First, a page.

Ruth and I enjoyed the ride across the state in the FX, but I wouldn’t want it to be any firmer.  This vehicle is somewhat of a sports car/crossover, with persons that ride in it at a low-to-the-ground attitude, despite the underneath clearance of 7”.  It is not an “off-road” four-wheeler, but a weather-fighter, nonetheless.  Cargo capacity behind the five-passenger seating is 24.8 cubic feet.

As mentioned, styling is the thing with an FX, and tourists all over the state were gathering at the rest stops to take a closer look at our ride.  Twin exhaust finishers peek out from under the rear fascia, and those fender vents behind the front wheel wells are functional.  The wheel wells that reveal the 265/45R21 V-rated all-weather radials, by the way.  The dark gray alloys seemed to be a big draw for the onlookers.

The M.S.R.P. for the FX35 was $52,445.00, including the freight charge.  That was about $14,000.00 less than the big V-8 we tested in Phoenix, and made this six cylinder buggy a pretty fair deal in my mind, and perhaps in those of the buying public.

“Evolution Orange” 2012 Toyota Prius C

Prius C

    An evolution is taking place within the Toyota Prius lineup, most recently with the introduction of their Prius c (city), which occurred earlier this year.  It’s the smallest Prius, and is the fourth model that the company currently makes available.  Toyota brought me an orange one to test last week, or at least that is what it looked like.  The color is Habanero, named after a chili pepper of the same hue.  The paint, which is metallic, received a split vote at our house; I liked it and Ruth didn’t.

Toyota had two goals in mind when they started production of the Prius c, and they were to offer it for under $20,000, and to insure that it got 50 miles per gallon.  It is basically a redesigned Yaris with a hybrid power train.  The power comes from a 1.5 liter, four cylinder, 73 horsepower aluminum engine with 82 lb. ft. of torque.  It is coupled with an electric motor with 60 horsepower, and the total hybrid system horsepower is listed at 99.  A continuously variable automatic transmission puts the power to the front wheels.  It’s OK to drive, although certainly not as perky as the regular Prius with its 134 horsepower system or even a Yaris with its 106 horsepower.  Trips both north and south out on Interstate 25 were not terrifying – I had the cruise control and power enough to stay out there with the glut of traffic associated with that artery.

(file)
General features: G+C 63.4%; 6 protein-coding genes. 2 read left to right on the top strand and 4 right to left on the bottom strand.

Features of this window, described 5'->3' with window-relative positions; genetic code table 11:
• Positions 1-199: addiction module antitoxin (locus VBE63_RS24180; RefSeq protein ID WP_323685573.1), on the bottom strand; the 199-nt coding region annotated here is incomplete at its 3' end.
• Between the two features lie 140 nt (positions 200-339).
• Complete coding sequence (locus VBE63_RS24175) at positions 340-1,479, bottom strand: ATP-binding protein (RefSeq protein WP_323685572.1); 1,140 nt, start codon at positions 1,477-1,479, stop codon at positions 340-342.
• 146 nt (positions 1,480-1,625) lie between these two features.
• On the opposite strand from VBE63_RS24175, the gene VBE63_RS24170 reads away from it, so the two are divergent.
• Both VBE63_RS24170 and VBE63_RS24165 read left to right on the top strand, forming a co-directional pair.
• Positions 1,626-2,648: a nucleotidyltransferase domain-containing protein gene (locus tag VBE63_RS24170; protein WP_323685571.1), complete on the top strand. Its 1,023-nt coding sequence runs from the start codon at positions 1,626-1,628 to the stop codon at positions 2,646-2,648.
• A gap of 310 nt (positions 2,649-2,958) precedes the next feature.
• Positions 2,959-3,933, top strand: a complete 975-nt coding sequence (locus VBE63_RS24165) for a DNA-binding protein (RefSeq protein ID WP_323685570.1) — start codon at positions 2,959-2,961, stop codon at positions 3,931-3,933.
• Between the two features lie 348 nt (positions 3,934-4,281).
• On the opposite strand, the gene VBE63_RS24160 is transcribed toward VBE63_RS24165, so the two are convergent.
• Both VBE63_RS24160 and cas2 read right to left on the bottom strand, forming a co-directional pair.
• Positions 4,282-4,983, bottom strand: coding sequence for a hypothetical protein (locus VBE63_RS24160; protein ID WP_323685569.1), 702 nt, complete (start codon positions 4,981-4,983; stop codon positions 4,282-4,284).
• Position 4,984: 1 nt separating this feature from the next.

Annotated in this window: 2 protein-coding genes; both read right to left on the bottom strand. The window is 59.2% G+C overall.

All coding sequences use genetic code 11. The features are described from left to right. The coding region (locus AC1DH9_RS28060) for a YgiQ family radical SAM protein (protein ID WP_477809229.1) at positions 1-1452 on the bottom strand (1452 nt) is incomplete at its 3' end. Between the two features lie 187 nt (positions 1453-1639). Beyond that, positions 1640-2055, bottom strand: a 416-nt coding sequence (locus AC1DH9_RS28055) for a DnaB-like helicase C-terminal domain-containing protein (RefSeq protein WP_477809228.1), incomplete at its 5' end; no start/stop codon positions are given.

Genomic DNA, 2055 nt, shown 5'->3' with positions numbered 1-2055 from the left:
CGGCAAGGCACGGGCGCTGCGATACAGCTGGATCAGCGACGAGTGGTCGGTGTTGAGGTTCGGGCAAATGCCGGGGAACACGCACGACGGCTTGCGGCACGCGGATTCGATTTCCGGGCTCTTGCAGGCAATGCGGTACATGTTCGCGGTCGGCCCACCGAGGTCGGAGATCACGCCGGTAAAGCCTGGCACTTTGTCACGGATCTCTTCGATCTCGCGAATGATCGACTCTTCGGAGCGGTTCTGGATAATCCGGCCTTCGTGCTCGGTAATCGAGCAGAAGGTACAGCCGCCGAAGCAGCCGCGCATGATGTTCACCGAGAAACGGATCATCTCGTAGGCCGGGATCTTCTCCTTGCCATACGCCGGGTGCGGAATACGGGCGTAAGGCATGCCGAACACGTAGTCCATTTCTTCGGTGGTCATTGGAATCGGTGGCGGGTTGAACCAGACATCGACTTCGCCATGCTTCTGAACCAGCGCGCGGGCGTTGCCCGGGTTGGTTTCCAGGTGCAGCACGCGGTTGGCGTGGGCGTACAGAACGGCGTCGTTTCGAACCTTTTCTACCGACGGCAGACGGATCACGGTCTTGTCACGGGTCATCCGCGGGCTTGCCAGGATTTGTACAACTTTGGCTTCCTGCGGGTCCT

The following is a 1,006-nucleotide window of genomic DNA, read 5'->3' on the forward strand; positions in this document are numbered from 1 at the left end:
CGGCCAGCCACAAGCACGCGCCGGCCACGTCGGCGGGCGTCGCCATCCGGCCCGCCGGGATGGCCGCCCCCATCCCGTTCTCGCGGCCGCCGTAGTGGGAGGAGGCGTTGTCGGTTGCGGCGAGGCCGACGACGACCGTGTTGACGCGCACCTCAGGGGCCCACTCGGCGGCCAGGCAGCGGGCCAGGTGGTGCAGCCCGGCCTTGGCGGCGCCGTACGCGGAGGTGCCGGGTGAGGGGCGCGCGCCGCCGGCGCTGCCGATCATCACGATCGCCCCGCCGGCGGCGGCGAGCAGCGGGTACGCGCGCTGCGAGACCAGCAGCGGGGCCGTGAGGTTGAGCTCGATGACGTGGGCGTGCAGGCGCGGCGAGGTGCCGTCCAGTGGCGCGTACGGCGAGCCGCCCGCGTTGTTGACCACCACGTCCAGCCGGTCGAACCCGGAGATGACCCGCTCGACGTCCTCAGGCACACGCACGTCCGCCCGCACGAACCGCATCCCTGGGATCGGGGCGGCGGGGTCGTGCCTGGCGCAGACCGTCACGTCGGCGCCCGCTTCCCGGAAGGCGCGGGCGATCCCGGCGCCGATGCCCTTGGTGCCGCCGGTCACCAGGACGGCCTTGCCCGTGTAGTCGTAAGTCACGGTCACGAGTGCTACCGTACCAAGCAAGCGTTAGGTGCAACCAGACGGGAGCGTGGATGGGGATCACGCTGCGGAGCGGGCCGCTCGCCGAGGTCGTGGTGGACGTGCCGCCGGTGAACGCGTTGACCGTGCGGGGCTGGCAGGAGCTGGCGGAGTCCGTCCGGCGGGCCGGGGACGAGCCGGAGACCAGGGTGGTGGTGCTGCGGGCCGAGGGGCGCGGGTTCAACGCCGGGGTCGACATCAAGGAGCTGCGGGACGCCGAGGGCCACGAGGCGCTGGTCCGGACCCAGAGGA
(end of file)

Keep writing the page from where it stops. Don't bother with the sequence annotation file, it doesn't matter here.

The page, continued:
On the northbound trip to Cheyenne, I obtained a combined 55.2 mpg on the round trip with the Prius c.  Ratings on the car are 53 city and 46 highway, and 50 combined.  This is the information that Toyota wants you to contemplate when you consider the window sticker on the Prius like I drove, which is $26,140.  It’s way over twenty grand because it’s the “four”, upgraded model with leatherette SofTex (black) buckets, moon roof, navigation system, push button starting, in-your-pocket keyless entry, tilt/telescope, satellite radio and 16”, eight-spoke attractive alloy wheels.  Toyota installed Bridgestone P195/50R16 Turanza EL400 all-season radials on the car, and I liked them fine.

In a departure from Prius custom, the c has the shifter on the console of this car, an improvement in my mind.  The hand brake is there, as well, and those front buckets proved comfortable for me and Ruth.  My daughters from Denver jumped in the back for a ride around Northglenn, and they had no complaints either.  The cargo area equals 17.1 cubic feet (it’s a hatchback – no trunk lid to cap off your cargo), and the nickel-metal hydride, 19.3 KW battery resides under the 60/40 fold-down back seats.

Styling is different than the big brothers in the Prius lineup, and includes huge, 23” rear taillights and no lower tailgate window.  The reconfigured Yaris body style is an improvement, and up front they’ve installed fog lights and projector-beam halogen headlamps.

“Evolution Orange”, by the way, was a song by Earth, Wind, and Fire from their 1982 R & B album, “Raise!”.  It was a middling number on that album among hits, and perhaps the Prius c will suffer the same fate, what with shoppers opting for a used, traditional Prius.  Or they may like the looks as much as I did and go for the “little fella”.